By Joel Warner
By Michael Roberts
By Alan Prendergast
By Michael Roberts
By Michael Roberts
By Amber Taufen
By Patricia Calhoun
By William Breathes
With their farms producing and their finances improving, Cole and Paul decided to indulge a mutual passion: flying. Although Cole had been the first to climb into a cockpit, Paul was the first to receive his pilot's certificate, in 1944. Cole acquired his the next year.
In 1929, before he'd been grounded by the Depression, Cole had flown quite a bit in Oklahoma and even accumulated a dozen solo hours of airtime in an American Eagle biplane. In Colorado, though, he had to prove himself all over again. As part of the test, he flew 5,000 feet high, then headed straight down.
"You had to put yourself into a spin and come out the way you went in," he explains. "You'd get up to good altitude, close the throttle, pull it up into a stall and kick the rudder, and when it starts down, you'd count the turns -- three or four of them -- and come out alive. Oh, I was a little nervous, I guess. But I went through it okay. It worked out pretty good."
In 1946, Paul was instrumental in the construction of a new airport in Longmont. He'd helped convince Longmont officials to buy 220 acres of farmland west of the city and had agreed to manage the airfield with his partners at the Longmont Flying Service. With Cole's help, Paul even built the first hangar and first runway.
"The city provided gravel, we got a truck from the farm, got a grader from the county and went to work," Cole remembers.
And Cole soon had his own plane to park at that airport: a $2,300 three-seat Piper Super Cruiser. He booked a passenger flight to Pennsylvania, went to the Piper factory in Lock Haven, inspected his purchase, waited for a rainstorm to pass, gassed up and "headed west."
"Back then, flying was an experience," he recalls. "Didn't have a radio. Didn't have an aerial map. You just followed highways and railroad tracks. When it was clear, you'd take off and go. If you ran into weather, you'd turn around. When the gas gauge got low, you'd find a town, look for a water tower, circle around and find a little airport."
Landing in New Philadelphia, Ohio, Cole gobbled a sandwich at the airport cafe, filled his tanks and celebrated Thanksgiving. Then he climbed into his plane and, steering a wide berth around St. Louis, which was too big and scary to fly over, made his way to Oklahoma.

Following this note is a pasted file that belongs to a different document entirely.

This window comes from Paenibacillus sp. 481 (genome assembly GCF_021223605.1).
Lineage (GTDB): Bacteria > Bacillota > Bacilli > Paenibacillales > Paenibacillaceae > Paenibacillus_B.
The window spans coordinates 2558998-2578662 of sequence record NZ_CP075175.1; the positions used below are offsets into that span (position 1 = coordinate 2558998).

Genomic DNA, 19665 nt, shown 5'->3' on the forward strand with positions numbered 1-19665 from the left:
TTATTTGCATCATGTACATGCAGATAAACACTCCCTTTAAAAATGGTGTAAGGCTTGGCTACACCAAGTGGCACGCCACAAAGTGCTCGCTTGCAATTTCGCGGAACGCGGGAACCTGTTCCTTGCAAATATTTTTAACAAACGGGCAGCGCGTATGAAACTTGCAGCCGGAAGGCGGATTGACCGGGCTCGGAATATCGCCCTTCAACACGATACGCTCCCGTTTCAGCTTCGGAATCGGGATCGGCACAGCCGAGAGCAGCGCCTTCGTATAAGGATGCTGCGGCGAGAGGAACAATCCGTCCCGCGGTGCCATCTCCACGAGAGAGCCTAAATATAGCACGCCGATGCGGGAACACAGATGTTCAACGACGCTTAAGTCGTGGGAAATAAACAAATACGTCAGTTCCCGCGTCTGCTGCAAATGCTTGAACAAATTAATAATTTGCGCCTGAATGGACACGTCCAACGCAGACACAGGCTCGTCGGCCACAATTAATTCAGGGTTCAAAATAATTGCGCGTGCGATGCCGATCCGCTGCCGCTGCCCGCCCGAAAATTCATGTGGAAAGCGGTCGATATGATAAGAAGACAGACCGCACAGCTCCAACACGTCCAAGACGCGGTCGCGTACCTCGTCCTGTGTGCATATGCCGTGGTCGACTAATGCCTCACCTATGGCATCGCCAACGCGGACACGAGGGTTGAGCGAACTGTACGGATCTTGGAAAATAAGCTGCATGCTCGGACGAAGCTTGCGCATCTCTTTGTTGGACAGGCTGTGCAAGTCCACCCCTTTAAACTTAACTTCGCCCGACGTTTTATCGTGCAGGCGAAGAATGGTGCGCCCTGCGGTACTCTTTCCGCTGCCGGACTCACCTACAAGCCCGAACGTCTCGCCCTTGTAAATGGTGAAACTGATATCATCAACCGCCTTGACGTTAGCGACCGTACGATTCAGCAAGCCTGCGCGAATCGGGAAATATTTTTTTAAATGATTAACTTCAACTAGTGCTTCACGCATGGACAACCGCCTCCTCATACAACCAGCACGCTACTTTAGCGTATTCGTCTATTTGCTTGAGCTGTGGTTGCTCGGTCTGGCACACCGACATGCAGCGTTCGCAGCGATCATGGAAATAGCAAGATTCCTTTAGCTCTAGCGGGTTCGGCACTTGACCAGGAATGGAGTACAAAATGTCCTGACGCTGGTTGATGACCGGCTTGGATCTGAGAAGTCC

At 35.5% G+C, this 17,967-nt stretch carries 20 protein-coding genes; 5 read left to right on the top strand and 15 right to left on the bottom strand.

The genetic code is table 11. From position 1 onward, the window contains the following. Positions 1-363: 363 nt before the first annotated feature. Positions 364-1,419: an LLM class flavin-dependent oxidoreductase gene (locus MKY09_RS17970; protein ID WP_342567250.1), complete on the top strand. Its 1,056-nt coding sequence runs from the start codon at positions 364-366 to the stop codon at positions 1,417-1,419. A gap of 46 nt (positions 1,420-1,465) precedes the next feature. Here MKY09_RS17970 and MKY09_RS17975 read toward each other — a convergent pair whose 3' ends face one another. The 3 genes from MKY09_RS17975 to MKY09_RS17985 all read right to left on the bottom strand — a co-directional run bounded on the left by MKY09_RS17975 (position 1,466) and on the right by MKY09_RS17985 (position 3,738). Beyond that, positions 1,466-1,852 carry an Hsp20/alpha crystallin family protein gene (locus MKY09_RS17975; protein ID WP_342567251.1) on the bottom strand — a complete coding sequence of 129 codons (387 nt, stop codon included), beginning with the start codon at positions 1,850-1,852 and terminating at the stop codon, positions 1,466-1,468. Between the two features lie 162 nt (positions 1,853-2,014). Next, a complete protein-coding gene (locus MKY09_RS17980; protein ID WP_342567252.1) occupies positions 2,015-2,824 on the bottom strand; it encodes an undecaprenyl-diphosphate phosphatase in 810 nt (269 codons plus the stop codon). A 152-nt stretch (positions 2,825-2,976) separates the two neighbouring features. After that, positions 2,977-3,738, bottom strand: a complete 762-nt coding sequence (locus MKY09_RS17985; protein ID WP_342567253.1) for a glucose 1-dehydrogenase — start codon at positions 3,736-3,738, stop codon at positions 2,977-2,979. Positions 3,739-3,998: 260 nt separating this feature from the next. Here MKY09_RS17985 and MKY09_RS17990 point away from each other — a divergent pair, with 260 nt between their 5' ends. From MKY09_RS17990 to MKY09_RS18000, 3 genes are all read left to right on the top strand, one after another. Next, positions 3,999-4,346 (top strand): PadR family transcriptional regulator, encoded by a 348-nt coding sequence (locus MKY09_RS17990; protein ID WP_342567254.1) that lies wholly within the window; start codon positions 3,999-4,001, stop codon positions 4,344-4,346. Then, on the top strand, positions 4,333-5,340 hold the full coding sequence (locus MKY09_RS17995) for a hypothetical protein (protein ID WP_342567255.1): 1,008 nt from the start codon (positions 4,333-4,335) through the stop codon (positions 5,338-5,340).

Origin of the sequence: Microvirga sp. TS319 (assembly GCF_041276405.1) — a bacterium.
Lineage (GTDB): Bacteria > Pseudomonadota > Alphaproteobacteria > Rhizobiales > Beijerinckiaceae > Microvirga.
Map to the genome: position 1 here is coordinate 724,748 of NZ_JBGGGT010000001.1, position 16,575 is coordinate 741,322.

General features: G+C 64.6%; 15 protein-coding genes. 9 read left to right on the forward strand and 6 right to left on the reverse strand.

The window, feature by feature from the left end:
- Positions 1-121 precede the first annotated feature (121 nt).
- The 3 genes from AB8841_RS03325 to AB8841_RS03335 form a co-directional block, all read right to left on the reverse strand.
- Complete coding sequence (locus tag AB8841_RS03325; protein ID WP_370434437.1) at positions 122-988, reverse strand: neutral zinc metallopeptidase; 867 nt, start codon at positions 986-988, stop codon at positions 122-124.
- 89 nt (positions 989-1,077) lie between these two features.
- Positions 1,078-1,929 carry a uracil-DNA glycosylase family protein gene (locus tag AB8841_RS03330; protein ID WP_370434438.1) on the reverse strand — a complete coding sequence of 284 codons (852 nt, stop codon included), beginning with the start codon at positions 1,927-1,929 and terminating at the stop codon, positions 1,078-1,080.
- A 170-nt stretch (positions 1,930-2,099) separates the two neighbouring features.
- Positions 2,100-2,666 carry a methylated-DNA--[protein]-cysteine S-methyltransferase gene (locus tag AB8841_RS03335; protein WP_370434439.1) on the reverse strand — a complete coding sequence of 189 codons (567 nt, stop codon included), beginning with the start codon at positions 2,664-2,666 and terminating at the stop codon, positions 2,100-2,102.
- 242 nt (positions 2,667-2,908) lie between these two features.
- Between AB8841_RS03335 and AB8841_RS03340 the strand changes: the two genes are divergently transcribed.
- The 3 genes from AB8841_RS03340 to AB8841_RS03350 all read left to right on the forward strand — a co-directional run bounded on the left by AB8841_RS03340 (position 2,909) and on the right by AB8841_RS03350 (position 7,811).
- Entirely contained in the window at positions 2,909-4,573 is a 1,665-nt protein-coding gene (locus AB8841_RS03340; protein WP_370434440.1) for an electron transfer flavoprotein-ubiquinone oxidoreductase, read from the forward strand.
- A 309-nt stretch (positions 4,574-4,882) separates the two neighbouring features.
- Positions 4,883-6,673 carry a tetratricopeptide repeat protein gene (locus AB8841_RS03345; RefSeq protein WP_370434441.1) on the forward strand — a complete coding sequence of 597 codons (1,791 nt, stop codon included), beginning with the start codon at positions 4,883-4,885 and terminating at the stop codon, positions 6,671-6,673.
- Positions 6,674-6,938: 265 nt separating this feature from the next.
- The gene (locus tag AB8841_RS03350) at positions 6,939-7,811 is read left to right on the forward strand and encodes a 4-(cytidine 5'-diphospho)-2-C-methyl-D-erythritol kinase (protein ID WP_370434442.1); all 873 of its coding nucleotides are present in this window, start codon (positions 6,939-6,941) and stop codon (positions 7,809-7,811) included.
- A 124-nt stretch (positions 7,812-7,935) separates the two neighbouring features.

After visiting a few days, he fetched Mildred and they flew home to Colorado. It was their first long-distance aerial adventure.
While Paul and Cole Kugel were looking at flying as entertainment, a group of farmers back in Stillwater began realizing the practical uses of the airplane. They could zip between their farms and big cities in a fraction of the time it took by car or train. They could fetch machine parts directly from factories instead of waiting weeks for delivery. They could survey their fields, livestock and fences in hours instead of days.
They could have fun, too. They could pack a lunch, hop inside their planes, zip across the state, set down on a farm somewhere and have a party. By 1944 they were doing this so often that they decided to form a club: The Flying Farmers and Ranchers.
Six hundred miles away in Longmont, Paul Kugel and his friends caught wind of this development and organized their own chapter in 1946. Cole joined a year later and helped build a hangar for the chapter, which started out as the Longmont Flying Ranchers.
Over the next few decades, whenever the Kugel brothers weren't planting, irrigating or harvesting, they were flying from Longmont to Limon to "wherever they had a good airstrip," Cole remembers. "You'd get together at someone's farm or ranch, bring a basket lunch and have a good old time. Nothing too special about it."
But the members of the Colorado Flying Farmers, as the group eventually was known, thought otherwise. They were so impressed with Cole's participation that in 1955, they elected him president. Around the hangar, he was known as a serious, meticulous pilot. He never experienced an in-flight emergency and never put his plane or his passengers at risk. His only mishap occurred when he inadvertently snapped a power line while landing in an Oklahoma pasture -- and aside from the power line, Cole says, "nothing got hurt."
Delmar Lemons was Cole's vice president.
"I've never seen him get riled up," Lemons recalls. "He's always very cool and very confident in whatever he does. He's always prided himself on having nice radios. Everything on his plane was top of the line. Everything had a utility. And everything always worked."
"Oh, he's real good in the air," agrees Howard Reid, a former United Airlines captain and a current Flying Farmer. "He's very cautious. Very thorough. He knows what he's doing up there, that's for sure."
One time, Cole, who likes fishing almost as much as he likes flying, became so frustrated with the "little fish" he was catching in Colorado and Wyoming that he took a trip to Saskatchewan, where he discovered a picturesque spot called East Trout Lake. The problem was, there were no roads: The only way in or out was a crude landing strip hacked from the trees.